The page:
Photo opportunities also exist. Benches, chairs, a flower cart and wheelbarrows in the fields offer spots for posing among the blooms. Another photo favorite is donning a pair of the 200 authentic wooden Dutch shoes, sized infant to men’s 13. Children can play in the clogs on a stage. “Watching the kids dance around on the stage in their little wooden shoes melts your heart,” said Michael Dawley.

Baby ducks and chicks add to the idyllic farm setting. Visitors can also get a look at the farm’s turkey, goats and peacocks.

The Dawleys said they are creating a live video feed of the fields, and posting a daily photo, at www.BurnsideFarms.com to help take the guesswork out of when to visit. The site links to the farm’s Facebook page.

Family Farming Legacy Continues

The Dawleys have been in the flower business for three generations, and their farming heritage stretches back even further. Leslie Dawley said that her great grandfather was a farmer in Canada and North Dakota and her grandfather ran a large farm in California. Her parents grew tropical plants in greenhouses just outside of Richmond and sold them to garden centers in Northern Virginia.

Her first business was Hedgerows, a flower shop in McLean. Her well-known clientele included former U.S. Secretary of State Colin Powell and ABC news anchor and reporter Sam Donaldson, said Leslie Dawley.

Her experience and family history may explain why Dawley can grow rows of perfect rainbow-colored blooms organically, using only certified organic fertilizers and no pesticides. She explained that it takes a lot more for an organic farmer to produce a healthy crop than one who relies on conventional, chemical methods. The Dawleys only use vegetable-based Neem oil and the birds to handle problem insects, she said. They even hand pick grasshoppers off flowers and feed them to the chickens.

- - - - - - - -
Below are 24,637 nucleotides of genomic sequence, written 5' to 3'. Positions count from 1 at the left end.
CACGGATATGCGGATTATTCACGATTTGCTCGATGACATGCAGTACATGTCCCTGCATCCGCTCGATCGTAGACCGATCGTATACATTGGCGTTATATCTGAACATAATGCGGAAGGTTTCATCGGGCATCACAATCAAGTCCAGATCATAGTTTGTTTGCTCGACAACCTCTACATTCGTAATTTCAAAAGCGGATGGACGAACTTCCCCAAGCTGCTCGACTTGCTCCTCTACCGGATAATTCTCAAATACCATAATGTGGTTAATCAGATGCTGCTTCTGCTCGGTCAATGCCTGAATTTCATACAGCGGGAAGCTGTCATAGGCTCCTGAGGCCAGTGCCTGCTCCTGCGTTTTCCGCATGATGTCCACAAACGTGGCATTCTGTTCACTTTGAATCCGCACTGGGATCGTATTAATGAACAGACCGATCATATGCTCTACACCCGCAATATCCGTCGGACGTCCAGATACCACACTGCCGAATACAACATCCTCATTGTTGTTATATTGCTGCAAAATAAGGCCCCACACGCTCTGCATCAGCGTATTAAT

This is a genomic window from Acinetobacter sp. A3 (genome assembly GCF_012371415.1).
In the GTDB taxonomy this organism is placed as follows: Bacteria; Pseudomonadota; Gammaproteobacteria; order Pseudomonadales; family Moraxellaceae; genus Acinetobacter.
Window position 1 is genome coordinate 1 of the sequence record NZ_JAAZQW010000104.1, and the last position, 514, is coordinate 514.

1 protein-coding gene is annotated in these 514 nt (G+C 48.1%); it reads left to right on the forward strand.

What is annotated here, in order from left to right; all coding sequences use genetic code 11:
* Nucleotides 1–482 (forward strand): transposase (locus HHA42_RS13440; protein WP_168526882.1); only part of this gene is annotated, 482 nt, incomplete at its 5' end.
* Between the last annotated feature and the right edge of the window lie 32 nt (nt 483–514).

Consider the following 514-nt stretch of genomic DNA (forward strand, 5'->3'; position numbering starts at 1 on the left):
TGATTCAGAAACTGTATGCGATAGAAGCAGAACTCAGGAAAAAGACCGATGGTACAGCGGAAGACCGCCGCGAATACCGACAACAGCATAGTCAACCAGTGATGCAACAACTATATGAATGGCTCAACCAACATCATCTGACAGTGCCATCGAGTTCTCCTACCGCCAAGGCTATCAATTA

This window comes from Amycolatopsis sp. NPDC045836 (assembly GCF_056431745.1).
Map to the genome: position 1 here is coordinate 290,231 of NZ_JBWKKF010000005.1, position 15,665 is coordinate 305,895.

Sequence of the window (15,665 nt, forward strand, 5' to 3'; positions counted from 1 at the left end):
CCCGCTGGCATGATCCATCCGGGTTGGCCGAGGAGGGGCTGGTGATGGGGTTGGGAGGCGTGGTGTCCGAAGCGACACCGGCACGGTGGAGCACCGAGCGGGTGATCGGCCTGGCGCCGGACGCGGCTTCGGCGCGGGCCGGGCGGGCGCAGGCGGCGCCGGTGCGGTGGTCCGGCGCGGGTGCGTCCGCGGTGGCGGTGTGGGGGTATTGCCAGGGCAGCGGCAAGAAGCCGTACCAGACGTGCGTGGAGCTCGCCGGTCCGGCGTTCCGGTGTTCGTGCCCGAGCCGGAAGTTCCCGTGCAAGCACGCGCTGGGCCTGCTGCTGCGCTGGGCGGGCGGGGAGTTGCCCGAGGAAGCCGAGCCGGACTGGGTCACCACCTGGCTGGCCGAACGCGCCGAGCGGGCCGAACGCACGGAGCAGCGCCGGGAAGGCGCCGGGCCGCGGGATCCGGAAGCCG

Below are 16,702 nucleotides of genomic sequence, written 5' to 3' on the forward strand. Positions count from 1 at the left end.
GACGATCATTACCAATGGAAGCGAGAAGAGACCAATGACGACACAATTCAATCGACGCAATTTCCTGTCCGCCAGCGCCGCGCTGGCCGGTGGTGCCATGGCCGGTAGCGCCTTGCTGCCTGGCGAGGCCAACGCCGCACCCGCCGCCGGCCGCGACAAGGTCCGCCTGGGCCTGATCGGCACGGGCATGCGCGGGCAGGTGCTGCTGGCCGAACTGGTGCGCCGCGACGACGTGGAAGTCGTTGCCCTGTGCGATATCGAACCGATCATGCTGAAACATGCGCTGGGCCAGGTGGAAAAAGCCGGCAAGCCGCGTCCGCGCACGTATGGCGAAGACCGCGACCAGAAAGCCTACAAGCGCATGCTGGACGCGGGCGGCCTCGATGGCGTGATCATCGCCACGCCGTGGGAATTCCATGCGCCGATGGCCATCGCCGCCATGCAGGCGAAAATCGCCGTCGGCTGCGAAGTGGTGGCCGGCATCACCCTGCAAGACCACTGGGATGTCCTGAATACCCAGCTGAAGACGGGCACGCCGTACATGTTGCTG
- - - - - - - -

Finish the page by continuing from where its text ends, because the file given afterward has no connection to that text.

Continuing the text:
Leslie Dawley, also a beekeeper, knows firsthand the ecological damage pesticides cause, her son said. “This needs to be taken seriously, because without bees, we won’t have food,” he explained, citing reports that blame pesticides for the honey bee’s decline in North America. Many plants require pollination by bees to produce fruit and vegetables, which carry the seeds for the plant’s next generation.

“Always a Joy to Visit”

If you miss its flower explosion this spring, Burnside Farms has other events throughout the year. Its “Pick-Your-Own Sunflower” festival in July includes cooling stations that spray visitors with refreshing water mists. In the fall, Burnside Farms has the largest local selection of pumpkins and gourds, the Dawleys said. Their fall festival also features hayrides and slides. In November, they sell freshly cut Virginia-grown Christmas trees. “Regardless of the season, it’s always a joy to visit,” said Thomson.

Mother and son said that they both love the farm because they can work in the fresh air, plus there’s no commute, Leslie Dawley joked. But the real joy of running Burnside Farms “is the final fruit of our labor, and watching people enjoy our beautiful blooms. Food for the body, flowers for the soul,” she said.

Michelle Hurrell is a recovery support specialist, leading psycho-social groups at the PRS, Inc., Mount Vernon Recovery Academy, which is dedicated to helping adults with mental illnesses, substance abuse disorders or learning challenges strengthen their recovery. She can be reached at mhurrell@princewilliamliving.com.